Thursday, March 15, 2007

The youth vote...

There is no question that young voters played a major role in the 2006 mid-term elections, and there is now a push on in Hartford to attract even more younger voters to the polls.But the number of younger voters who turn out at the polls, although on the rise, still lags well behind other age groups.

A Constitutional amendment is being offered that would, if approved, allow 17-year-olds to vote in primaries provided they will turn 18 years of age by the time that year's general election rolls around. Seventeen year olds can now pre-register to vote if they will be celebrating their 18th birthday prior to the election.

The measure is currently in front of the legislature's Governament, Administration and Elections Committee. It would require two-thirds support in both the state House and state Senate chambers, and then voter approval at next year's November election. (Constitutional amendments can only be placed on Connecticut's ballot for voter approval in even numbered years.)

If it were to survive all those hurdles, the earliest 17-year-olds would be able to vote in a primary election would be in 2009.

So..since you, the voter, would have to approve this change to the state Constitution...what do you think about the idea?

And if it matters, eight other states already allow this.

2 Comments:

Blogger Lon said...

Ray,

I'm biased on this one since the Connecticut Young Democrats are endorsing this legislation, but I think Representative Spallone's proposal is a solid one that will open the process to thousands of young voters.

The Connecticut Young Democrats conducted an analysis of registered voters in the 2006 cycle. Our research found that 2,935 young people turned 18 between August 9th and November 8th, meaning they were eligible to vote in the general election but not the primary.

It just makes sense that if a young person will be old enough to vote in an election they should at least be allowed to participate in the selection of candidates for it.

We will be tracking this legislation on our blog. A full video of yesterday's press conference on the bill

Personally I'd like to see the voting age eventually lowered to seventeen, which would allow virtually every high school senior the opportunity to vote. We'd see a substantial increase in youth voter participation if such a change was made. The legislation announced yesterday is a good start.

When I first heard of this legislation I thought back to the year I turned 18. The election was on a Tuesday and my 18th birthday was a Friday. This was in 1994, the year the 2nd District race was determined by only four votes on election night.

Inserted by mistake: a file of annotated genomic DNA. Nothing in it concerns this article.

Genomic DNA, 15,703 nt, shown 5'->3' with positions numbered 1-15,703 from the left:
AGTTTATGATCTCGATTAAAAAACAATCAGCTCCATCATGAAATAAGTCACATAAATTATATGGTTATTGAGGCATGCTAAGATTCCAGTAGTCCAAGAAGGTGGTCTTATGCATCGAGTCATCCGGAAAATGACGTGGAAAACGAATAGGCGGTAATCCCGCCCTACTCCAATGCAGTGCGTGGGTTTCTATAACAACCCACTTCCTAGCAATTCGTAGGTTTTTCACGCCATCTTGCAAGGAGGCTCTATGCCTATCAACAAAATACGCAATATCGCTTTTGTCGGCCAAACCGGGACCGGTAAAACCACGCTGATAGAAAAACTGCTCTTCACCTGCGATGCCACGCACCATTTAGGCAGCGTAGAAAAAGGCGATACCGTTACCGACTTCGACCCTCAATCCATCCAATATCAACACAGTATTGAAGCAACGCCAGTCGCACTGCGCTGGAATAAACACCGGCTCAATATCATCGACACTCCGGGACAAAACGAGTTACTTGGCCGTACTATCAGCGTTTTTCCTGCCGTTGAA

-Lon

9:45 AM  
Blogger mccommas said...

Has anyone but me noticed that the Democrats and media liberals stop at nothing to get voters who don't have a clue what the issues are to the polls?

OK, if you are worried about the youth being disinfrancisdd than how about reading this letter I sent to one of your boy's cronies back on Feb 14th.

I think its far more impoartant to keep the rights we got before asking for new ones. Don't you?

Senator Slossberg

I would like some justification why you have introduced yet another bill curtailing First Amendment rights.

Your latest notion is to take away the right of a 16 year old to contribute to a political campaign. Granted not many at that tender age are egger to give up scarce private funds for political causes but this scarcity is not a reason why their rights should be limited.

At 16 years an American may well have some very passionate ideas and may wish to contribute to a candidate or cause he or she feels is worthy. Unlike your public financeing sceme, this would invovled a choice by the citizen.

I have read your February 7, 2007 press release and find it sadly lacking in forethought.

Brave men have fought and died to protect our rights to say what we please. Please don’t give them all away piece by piece in the name of “reform”.

You can’t legislate good ethics. You can’t put in place laws that will force people to honest and ethical.

Former Governor John Rowland broke the law and went to jail. The system is not broke so please stop fixing it.

Thank you,

John R. McCommas

8:04 PM  

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